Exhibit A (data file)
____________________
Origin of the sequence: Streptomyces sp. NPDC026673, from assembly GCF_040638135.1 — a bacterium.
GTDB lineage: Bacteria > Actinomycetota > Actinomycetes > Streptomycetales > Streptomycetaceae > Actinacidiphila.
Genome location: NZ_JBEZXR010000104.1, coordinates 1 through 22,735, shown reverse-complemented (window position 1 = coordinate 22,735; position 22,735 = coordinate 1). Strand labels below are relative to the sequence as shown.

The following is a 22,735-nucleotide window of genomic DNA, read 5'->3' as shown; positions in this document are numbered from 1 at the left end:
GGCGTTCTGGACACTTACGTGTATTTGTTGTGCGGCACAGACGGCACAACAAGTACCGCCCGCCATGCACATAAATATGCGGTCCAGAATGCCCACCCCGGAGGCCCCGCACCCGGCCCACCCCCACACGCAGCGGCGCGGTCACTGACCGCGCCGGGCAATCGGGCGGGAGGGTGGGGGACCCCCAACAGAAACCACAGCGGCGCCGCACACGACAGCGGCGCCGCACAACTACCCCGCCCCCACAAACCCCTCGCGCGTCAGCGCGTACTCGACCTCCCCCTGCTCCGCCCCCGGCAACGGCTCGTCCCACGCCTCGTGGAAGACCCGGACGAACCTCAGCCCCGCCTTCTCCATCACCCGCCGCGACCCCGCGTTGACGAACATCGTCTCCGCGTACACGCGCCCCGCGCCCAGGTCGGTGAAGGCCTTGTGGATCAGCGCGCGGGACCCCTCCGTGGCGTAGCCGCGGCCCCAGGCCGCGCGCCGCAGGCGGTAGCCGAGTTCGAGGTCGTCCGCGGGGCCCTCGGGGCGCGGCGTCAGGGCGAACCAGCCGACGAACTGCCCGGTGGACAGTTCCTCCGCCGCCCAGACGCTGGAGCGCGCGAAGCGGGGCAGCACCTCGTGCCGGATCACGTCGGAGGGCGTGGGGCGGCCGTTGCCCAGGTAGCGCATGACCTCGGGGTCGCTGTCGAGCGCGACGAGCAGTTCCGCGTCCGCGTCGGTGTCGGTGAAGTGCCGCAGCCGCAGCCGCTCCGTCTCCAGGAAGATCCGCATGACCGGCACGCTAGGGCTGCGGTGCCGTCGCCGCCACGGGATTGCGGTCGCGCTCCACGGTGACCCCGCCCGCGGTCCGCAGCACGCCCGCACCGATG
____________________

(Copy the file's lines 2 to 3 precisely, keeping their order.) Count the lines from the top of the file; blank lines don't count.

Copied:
GTDB lineage: Bacteria > Actinomycetota > Actinomycetes > Streptomycetales > Streptomycetaceae > Actinacidiphila.
Genome location: NZ_JBEZXR010000104.1, coordinates 1 through 22,735, shown reverse-complemented (window position 1 = coordinate 22,735; position 22,735 = coordinate 1). Strand labels below are relative to the sequence as shown.